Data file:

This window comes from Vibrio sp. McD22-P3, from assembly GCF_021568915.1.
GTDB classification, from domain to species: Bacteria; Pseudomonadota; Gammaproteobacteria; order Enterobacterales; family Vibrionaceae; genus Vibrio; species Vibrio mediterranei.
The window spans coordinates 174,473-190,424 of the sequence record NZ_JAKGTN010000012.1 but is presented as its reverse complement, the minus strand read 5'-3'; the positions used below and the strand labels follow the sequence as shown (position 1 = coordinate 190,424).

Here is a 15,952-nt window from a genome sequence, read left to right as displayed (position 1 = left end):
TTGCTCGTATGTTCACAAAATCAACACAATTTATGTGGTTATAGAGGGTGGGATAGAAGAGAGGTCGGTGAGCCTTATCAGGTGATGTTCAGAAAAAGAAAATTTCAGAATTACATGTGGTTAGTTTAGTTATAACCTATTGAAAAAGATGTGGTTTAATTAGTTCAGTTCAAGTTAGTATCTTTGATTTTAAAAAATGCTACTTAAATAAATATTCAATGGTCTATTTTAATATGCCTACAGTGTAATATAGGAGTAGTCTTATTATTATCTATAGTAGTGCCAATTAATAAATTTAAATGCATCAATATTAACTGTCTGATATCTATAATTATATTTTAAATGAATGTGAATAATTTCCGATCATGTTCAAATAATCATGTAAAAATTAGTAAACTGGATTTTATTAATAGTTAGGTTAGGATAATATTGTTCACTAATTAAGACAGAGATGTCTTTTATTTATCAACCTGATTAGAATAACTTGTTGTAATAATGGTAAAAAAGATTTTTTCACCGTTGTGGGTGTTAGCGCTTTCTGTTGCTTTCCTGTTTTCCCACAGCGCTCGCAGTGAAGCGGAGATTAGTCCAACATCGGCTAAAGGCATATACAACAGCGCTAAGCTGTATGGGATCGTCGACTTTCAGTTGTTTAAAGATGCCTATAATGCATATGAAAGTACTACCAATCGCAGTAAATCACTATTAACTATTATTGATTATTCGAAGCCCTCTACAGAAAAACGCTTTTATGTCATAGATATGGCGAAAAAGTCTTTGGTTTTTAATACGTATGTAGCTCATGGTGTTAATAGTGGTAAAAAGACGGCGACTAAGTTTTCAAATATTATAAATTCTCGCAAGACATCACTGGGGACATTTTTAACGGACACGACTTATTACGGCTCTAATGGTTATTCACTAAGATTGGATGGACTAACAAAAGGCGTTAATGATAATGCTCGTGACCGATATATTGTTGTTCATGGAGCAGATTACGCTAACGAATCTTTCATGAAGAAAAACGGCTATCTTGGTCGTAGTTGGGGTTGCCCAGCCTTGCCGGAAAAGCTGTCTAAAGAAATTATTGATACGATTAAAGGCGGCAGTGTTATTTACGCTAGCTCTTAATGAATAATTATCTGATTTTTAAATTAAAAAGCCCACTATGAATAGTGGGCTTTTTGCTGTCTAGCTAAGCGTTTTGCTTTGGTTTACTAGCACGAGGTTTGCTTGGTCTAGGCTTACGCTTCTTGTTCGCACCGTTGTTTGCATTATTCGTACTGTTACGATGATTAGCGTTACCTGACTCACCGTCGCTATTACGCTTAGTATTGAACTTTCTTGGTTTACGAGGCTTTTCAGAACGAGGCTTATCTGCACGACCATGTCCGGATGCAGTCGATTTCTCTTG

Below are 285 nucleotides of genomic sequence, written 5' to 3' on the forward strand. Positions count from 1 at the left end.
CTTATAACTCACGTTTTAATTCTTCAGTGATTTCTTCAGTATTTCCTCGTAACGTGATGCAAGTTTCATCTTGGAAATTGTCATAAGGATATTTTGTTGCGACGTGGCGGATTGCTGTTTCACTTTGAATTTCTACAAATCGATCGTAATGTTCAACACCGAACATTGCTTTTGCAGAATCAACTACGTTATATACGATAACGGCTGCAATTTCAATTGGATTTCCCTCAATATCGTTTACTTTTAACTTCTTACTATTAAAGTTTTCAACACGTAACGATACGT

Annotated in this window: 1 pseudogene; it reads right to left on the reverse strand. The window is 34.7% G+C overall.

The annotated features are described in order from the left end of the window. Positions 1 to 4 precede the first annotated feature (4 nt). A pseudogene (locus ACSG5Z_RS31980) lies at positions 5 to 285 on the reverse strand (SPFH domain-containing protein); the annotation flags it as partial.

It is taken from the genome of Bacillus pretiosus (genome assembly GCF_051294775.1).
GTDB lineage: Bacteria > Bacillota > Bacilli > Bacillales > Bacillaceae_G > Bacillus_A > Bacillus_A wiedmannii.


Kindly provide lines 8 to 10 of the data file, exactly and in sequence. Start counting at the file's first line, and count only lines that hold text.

Annotated in this window: 1 pseudogene; it reads right to left on the reverse strand. The window is 34.7% G+C overall.

The annotated features are described in order from the left end of the window. Positions 1 to 4 precede the first annotated feature (4 nt). A pseudogene (locus ACSG5Z_RS31980) lies at positions 5 to 285 on the reverse strand (SPFH domain-containing protein); the annotation flags it as partial.

It is taken from the genome of Bacillus pretiosus (genome assembly GCF_051294775.1).